We know that a combination of genetic and environmental factors influence a child’s risk of autism spectrum disorder (ASD), which is a diverse group of developmental brain conditions that disrupt language, communication, and social interaction. Still, there remain a great many unknowns, including the crucial issues of what proportion of ASD risk is due to genes and what sorts of genes are involved. Answering such questions may hold the key to expanding our understanding of the disorder—and thereby to devising better ways to help the millions of Americans whose lives are touched by ASD .
Last year, I shared how NIH-funded researchers had identified rare, spontaneous genetic mutations that appear to play a role in causing ASD. Now, there’s additional news to report. In the largest study of its kind to date, an international team supported by NIH recently discovered that common, inherited genetic variants, acting in tandem with each other or with rarer variants, can also set the stage for ASD—accounting for nearly half of the risk for what’s called “strictly defined autism,” the full-blown manifestation of the disorder. And, when the effects of both rare and common genetic variants are tallied up, we can now trace about 50 to 60 percent of the risk of strictly defined autism to genetic factors.
In the latest study, the Population-Based Autism Genetics and Environment Study (PAGES) team, led by Joseph Buxbaum of the Seaver Autism Center of New York’s Mount Sinai Health System, tapped into the powerful research resource provided by Sweden’s universal health registry. Utilizing blood samples collected by this registry, they examined 500,000 common genetic variants spread across the genomes of 3,046 Swedish individuals—466 with strictly defined autism and 2,580 without. This analysis found that people with strictly defined autism tend to share more of certain genetic variants than people without the disorder. While each particular variant may increase autism risk by just a tiny amount, the researchers found that when the effects of hundreds or even thousands of such variants are added together, the odds of developing autism increase significantly.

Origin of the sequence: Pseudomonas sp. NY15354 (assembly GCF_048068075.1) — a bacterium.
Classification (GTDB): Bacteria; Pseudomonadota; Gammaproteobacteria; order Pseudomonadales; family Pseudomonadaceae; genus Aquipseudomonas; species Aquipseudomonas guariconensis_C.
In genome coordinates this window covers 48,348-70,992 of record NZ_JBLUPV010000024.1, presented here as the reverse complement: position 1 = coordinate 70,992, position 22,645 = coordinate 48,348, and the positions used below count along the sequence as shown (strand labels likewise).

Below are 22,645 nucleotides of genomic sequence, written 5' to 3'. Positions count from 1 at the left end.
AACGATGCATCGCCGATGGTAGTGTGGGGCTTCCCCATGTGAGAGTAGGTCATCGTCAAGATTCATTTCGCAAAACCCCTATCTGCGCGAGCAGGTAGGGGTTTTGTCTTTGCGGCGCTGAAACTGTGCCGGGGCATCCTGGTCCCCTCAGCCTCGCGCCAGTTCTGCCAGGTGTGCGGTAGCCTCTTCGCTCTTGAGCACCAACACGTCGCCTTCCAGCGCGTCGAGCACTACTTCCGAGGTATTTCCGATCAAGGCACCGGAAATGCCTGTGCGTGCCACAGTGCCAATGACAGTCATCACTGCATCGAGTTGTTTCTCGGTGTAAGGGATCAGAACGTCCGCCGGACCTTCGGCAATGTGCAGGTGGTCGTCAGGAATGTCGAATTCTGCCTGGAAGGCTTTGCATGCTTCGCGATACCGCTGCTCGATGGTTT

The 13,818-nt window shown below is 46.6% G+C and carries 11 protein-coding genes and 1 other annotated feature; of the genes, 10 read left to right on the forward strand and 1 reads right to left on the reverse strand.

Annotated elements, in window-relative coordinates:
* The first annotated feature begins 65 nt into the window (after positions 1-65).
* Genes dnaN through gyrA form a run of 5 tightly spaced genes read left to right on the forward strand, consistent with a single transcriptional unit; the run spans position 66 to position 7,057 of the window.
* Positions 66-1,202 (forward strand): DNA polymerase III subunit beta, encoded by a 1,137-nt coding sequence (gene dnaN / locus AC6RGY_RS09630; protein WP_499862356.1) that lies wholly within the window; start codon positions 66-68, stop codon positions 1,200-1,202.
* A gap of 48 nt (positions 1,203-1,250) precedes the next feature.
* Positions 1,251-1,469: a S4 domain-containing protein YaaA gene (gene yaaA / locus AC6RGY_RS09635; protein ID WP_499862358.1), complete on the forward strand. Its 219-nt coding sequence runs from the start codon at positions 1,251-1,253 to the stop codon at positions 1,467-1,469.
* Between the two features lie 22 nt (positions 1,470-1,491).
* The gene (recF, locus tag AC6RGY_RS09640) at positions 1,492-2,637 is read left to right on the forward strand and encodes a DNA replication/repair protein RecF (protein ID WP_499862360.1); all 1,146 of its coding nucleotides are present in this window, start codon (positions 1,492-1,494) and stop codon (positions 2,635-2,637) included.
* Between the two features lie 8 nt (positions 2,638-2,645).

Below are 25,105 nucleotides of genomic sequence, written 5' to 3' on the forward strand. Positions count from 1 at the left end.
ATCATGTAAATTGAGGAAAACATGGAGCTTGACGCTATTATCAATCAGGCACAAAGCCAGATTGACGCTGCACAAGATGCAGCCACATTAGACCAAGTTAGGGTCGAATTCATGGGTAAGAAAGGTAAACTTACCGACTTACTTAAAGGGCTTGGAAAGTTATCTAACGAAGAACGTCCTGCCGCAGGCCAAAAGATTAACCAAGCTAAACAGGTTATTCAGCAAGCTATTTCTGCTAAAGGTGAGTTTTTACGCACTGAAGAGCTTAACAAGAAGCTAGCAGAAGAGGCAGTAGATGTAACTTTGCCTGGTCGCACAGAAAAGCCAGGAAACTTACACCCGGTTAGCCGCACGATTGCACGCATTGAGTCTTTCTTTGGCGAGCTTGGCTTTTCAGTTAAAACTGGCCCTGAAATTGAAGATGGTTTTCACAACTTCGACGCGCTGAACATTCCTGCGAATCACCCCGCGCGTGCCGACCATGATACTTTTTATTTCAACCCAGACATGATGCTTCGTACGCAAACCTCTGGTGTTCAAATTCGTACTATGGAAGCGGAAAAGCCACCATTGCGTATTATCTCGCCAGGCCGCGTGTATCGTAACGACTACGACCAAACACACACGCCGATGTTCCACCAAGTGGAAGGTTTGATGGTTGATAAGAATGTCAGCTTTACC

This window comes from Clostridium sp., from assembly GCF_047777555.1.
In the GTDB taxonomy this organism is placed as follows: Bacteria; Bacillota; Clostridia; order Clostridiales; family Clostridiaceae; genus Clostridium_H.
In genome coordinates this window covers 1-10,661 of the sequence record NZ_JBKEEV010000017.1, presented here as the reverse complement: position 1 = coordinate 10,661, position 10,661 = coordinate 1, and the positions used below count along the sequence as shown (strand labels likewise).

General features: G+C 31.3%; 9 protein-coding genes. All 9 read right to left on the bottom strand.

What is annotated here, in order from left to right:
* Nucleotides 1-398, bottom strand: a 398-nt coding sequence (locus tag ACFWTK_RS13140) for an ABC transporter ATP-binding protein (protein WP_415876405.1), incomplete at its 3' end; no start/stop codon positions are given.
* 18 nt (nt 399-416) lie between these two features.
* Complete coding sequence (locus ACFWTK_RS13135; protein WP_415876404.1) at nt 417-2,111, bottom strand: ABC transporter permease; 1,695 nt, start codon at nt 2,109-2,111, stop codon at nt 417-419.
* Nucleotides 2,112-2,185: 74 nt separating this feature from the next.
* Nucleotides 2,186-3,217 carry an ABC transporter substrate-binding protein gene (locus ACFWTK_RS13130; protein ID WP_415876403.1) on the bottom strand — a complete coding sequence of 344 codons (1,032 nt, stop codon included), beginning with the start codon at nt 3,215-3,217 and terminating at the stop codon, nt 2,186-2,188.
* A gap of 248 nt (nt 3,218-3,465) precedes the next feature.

The PAGES team then combined these data with those from another Swedish study that’s following more than 1.6 million families with more than 14,000 cases of autism. Using sophisticated new statistical methods to analyze the vast amount of data, Buxbaum’s team was able to calculate what proportion of risk of strictly defined autism is genetic, and which kinds of genetic differences contribute to this.
Specifically, they were able to deduce that inherited common variants account for the bulk of the genetic risk for strictly defined autism. Rare inherited variants that interact with other genes to cause autism account for only a small proportion of risk; rare inherited variants that act alone (including mutations inherited in a recessive pattern), also a small part; and rare, spontaneous mutations, another small part. While spontaneous mutations may be in the minority, researchers noted that they may have a disproportionately large impact, perhaps serving as the final trigger for autism in a person whose genome is already filled with high-risk common variants.
All told, genetic factors appear to explain 50–60 percent of a person’s risk of developing strictly defined autism . That still leaves about half of the risk unexplained, most likely caused by non-genetic factors that are often referred to as “environmental factors.” Such factors, for example, may include the environment of the womb during embryonic development or the chemistry of cells during conception.
The debate about whether genetics or environment is responsible for autism has been intense over the last few years. Clearly this study shows the answer is “both/and” not “either/or.” No doubt there will be lots of additional studies that look at this distribution. But thanks to the collaborative efforts of the PAGES team, we now have a much clearer picture of the genetic “architecture” of strictly defined autism.
The next challenge will be to trace in much greater detail how all of these various genetic factors act individually, as well as in conjunction with one another, to affect brain development. It will also be important to identify how these findings apply to other disorders within the autism spectrum that fall outside the “strictly defined” category. The goal is to translate such knowledge into new strategies for diagnosing, treating, and perhaps even preventing, this extremely challenging group of disorders.
 What Is Autism Spectrum Disorder? (NIH/National Institute of Mental Health)
 Most genetic risk for autism resides with common variation. Gaugler T, Klei L, Sanders SJ, Bodea CA, Goldberg AP, Lee AB, Mahajan M, Manaa D, Pawitan Y, Reichert J, Ripke S, Sandin S, Sklar P, Svantesson O, Reichenberg A, Hultman CM, Devlin B, Roeder K, Buxbaum JD. Nat Genet. 2014 Jul 20.
Joseph Buxbaum, Mount Sinai Hospital
Seaver Autism Center, Icahn School of Medicine at Mount Sinai
NIH support: National Institute of Mental Health; Eunice Kennedy Shriver National Institute of Child Health and Human Development; National Institute on Neurological Disorders and Stroke; National Institute on Aging